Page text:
Having just completed its third season on A&E, the docuseries “Born This Way,” which focuses on young adults with Down Syndrome, took home an 2016 Emmy for Outstanding Unstructured Reality Series, and is nominated again in that category for 2017, along with five other nominations.
The show has done much to raise the profile of people with Down Syndrome and acknowledge, along with the challenges, their capabilities, accomplishments, aspirations (which are much like anyone else’s) and essential humanity.
Among the young people profiled is Rachel Osterbach, 34, of Fountain Valley, California, who works for a local insurance company. She graduated with her class from Edison High School, and attended a Regional Occupational Program at Orange Coast College.
From a 2014 piece about her in the Orange County Register:
Her father, Gary Osterbach, says his daughter has always been a positive person who has never let any setback bring her down.
“She has inspired me and my wife with her positive attitude,” he said. “We’re very proud of her.”
He said he heard about the voluntary board position through the Down Syndrome Association of Orange County, of which Rachel is a member.
Rachel Osterbach also is a charter member of the Toastmasters Gavel Club and one of 15 global messengers in Orange County for the Special Olympics. She was an avid participant in her younger days and has collected more than 100 medals in basketball, bocce ball, soccer, track and field and rhythmic gymnastics. As a global messenger, she acts as an ambassador speaking about the Special Olympics.
Osterbach also has her own IMDB page, listing her as an actress.
I recently conducted an email interview with Osterbach about her life and aspirations:
What is the biggest misconception you think people have of those with Down syndrome?
People think that if you have Down Syndrome that you cannot do very much – that is not true.
Much of the conversation about Down Syndrome focuses on children — but of course they grow up. What is the show teaching about what it’s like to live as an adult with Down syndrome?
The show is teaching people that individuals with Down Syndrome can lead an independent life – they can hold a job, they can have a relationship with a partner, they can overcome fears, and they can have goals and dreams and achieve them – like everybody else.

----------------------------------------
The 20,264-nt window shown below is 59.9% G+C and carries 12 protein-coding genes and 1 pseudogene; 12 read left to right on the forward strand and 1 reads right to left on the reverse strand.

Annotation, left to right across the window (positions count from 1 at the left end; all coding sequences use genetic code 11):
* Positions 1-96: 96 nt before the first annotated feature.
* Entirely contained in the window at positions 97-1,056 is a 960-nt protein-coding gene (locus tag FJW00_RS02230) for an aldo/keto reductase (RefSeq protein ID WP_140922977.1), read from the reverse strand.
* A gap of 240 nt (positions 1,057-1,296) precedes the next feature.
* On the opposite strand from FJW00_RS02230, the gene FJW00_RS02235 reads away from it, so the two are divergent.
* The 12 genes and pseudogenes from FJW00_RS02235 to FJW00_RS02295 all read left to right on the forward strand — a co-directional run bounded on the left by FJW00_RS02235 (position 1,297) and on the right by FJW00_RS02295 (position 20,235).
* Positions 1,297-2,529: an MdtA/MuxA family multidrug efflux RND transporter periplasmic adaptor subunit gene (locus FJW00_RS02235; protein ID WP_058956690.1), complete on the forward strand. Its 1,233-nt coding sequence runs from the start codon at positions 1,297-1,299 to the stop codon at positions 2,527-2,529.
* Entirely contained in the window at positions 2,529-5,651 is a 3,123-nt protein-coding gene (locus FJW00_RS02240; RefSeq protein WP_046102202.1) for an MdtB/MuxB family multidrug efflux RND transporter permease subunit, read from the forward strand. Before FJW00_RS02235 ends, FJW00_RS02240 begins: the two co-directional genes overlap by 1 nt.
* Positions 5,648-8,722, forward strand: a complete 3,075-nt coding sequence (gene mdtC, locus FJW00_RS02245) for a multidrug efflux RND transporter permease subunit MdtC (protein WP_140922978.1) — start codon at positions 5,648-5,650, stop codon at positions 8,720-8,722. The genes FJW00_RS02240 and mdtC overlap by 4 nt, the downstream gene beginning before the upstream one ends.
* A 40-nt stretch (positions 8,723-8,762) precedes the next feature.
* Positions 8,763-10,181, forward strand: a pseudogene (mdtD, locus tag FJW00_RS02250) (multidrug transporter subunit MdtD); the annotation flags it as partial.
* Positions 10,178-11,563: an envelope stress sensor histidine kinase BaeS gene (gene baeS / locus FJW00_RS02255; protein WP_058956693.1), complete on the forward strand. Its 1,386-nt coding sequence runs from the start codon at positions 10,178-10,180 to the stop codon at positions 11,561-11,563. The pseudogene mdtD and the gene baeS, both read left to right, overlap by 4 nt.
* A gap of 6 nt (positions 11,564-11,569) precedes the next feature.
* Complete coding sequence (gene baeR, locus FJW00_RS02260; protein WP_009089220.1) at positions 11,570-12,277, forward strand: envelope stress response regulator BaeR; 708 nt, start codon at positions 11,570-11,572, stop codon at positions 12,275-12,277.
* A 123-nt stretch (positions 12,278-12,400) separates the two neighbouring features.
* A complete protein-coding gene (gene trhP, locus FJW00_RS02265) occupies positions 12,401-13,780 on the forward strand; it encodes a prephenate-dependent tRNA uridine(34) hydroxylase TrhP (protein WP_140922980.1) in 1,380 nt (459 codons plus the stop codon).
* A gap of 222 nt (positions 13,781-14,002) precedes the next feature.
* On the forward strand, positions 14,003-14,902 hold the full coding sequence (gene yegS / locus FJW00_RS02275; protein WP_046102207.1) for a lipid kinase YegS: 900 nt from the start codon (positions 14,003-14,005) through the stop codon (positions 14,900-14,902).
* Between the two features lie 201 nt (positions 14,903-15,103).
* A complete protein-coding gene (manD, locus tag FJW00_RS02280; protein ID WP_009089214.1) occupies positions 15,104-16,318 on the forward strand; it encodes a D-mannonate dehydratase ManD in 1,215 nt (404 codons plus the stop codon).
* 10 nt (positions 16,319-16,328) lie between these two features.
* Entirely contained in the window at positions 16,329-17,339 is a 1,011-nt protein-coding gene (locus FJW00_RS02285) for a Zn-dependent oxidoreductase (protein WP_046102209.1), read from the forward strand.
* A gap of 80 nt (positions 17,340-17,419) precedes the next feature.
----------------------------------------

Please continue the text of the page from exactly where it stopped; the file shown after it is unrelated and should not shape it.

Many parents are very afraid of having a child with Down syndrome. What would you like to say to them?
Don’t be afraid because your son or daughter can achieve anything and can find great happiness in life.You will laugh with them, you will cry with them, you will enjoy their successes with them and be there for them when they are struggling, just like you would with any child.
What do you like about your current job?
I love being with my co-workers and being part of a team. I also enjoy my work in the mailroom – opening and sorting mail, receiving and sending emails, and being sure that everything gets done on time.
What makes you interested in acting?
Acting is my dream – what I like most is that it gives me a chance to express all different emotions.
What did it mean to you for the show to win at the Emmys?
It meant a lot to me – it meant that people loved the show and it made me proud to be part of it. I also got to go on stage with the cast to accept the Emmy which was presented to us by Julianne Hough and Vanessa Hudgens – a moment I will never forget.
Which challenge that you’ve overcome makes you the most proud?
I am most proud of the fact that I have overcome my fear of loud noises and crowds, which has enabled me now to attend concerts and plays that I never would have been able to attend before.
Where do you see yourself in five years?
In five years, I see myself being married, living with my husband independently,and being a famous actress.
Here’s a clip of Osterbach’s favorite singer, Adam Lambert, helping her overcome her fears:
And another that shows her with fellow “Born This Way” cast members:
No airdate has yet been set for a fourth season.
Image: Courtesy Rachel Osterbach